Photos on state media showed groups of Yulin city residents tucking into plates of meat and vegetables around dining tables strewn with lychees. Other photos, which circulated widely on Chinese microblogs, were of skinned, cooked dogs hanging from hooks at street stalls or piled on tables.
Under the Yulin tradition, eating dog and lychee and drinking liquor on the solstice is supposed to make people stay healthy during winter. It is unclear if the supposed health benefits diminish if the feast occurs before the actual solstice.
Animal rights activists say the event is a public health risk because the dogs undergo no quarantine to ensure they are free of disease, and that they are strays grabbed off streets around the country, as well as allegedly stolen from pet owners. The dogs are often poisoned with toxic chemicals that could be harmful to humans, they say.
Deng Yidan, an activist with Animals Asia, said the public backlash hurts the image of Yulin and China.
“Negative coverage is growing — dog theft, criminal activities, food hygiene issues, and rabies fears — not to mention the division in society between those for and against the festival — together these have brought significantly more negative publicity to Yulin than economic benefits,” Deng said in a statement.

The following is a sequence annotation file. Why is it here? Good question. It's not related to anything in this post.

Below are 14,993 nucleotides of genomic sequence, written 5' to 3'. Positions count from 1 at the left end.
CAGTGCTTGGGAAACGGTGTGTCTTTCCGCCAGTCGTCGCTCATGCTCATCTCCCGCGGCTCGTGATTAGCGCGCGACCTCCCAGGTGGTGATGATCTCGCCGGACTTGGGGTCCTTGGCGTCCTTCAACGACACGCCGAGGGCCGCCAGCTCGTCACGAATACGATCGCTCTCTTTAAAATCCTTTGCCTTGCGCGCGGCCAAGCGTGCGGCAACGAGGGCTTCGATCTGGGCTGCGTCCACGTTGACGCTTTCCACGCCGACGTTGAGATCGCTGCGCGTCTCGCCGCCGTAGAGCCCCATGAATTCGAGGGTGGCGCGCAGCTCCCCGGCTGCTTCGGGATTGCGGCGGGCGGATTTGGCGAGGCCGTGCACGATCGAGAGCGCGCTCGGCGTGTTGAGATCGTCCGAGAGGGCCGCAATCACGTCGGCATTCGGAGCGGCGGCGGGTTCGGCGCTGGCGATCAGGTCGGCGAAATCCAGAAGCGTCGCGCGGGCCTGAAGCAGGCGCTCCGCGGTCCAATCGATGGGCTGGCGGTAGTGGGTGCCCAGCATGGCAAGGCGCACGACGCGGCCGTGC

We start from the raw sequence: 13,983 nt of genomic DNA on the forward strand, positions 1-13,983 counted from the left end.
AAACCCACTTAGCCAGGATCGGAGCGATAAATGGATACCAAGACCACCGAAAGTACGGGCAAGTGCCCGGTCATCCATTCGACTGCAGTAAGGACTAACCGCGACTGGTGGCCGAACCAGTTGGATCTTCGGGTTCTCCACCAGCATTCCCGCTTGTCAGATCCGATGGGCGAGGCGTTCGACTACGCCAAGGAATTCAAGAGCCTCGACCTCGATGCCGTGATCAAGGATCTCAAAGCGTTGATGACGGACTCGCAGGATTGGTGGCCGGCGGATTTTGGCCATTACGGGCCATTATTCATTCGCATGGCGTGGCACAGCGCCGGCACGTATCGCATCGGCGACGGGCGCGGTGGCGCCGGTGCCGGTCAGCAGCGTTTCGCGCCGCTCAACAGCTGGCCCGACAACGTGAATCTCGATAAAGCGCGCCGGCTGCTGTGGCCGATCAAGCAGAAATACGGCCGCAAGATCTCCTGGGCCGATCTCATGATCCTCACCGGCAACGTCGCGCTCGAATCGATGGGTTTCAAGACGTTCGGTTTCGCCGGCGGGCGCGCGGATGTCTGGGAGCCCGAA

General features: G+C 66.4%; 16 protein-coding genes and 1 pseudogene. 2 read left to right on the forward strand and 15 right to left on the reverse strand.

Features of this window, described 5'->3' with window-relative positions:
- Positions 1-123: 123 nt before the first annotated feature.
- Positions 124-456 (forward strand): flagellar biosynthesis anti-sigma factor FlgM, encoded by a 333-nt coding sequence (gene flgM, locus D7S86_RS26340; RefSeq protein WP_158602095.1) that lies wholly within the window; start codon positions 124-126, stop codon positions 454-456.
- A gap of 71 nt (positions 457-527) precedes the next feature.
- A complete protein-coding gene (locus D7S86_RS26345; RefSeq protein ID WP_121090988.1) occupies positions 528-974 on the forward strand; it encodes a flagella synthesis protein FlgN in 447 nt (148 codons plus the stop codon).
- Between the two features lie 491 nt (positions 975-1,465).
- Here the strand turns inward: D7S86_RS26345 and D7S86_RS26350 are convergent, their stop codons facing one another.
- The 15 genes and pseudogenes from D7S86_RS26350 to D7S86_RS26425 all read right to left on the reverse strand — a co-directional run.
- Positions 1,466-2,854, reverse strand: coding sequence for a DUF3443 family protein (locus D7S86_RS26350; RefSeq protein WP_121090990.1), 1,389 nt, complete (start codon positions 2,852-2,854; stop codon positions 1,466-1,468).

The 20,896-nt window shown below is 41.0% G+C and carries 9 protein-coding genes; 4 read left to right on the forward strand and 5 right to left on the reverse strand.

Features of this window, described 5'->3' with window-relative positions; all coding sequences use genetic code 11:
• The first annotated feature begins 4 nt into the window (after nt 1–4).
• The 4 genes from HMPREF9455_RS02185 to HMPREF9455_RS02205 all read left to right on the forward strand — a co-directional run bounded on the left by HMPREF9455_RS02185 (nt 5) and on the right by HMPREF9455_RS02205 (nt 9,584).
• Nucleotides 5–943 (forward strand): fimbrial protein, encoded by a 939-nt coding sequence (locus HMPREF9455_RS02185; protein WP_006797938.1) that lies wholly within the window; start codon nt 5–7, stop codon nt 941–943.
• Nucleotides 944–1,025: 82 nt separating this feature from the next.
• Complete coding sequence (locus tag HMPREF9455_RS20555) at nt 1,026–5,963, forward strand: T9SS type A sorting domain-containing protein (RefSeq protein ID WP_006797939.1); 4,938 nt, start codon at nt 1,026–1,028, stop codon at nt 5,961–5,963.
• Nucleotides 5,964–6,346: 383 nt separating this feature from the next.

The Yulin government has sought to distance itself from the feasting, saying it is not officially endorsed. State media reports say the government told restaurants to remove references to dog meat from their menus and signboards — though it did not bar the sale and consumption of the meat, which is not illegal in China.
The government has denied the formal existence of such a festival, saying it is a culinary habit practiced only by some businesses and people.
Public pressure stopped another dog meat festival, in eastern Zhejiang province, which was cancelled in 2011 despite dating back hundreds of years.
Radio Free Asia -
An editorial in the ruling Chinese Communist Party’s official newspaper taking aim at Japan amid an ongoing row over the 1937 Nanjing massacre has drawn fire from netizens and political commentators, who have linked its hard-hitting headline to the 1989 military crackdown on student-led pro-democracy protests.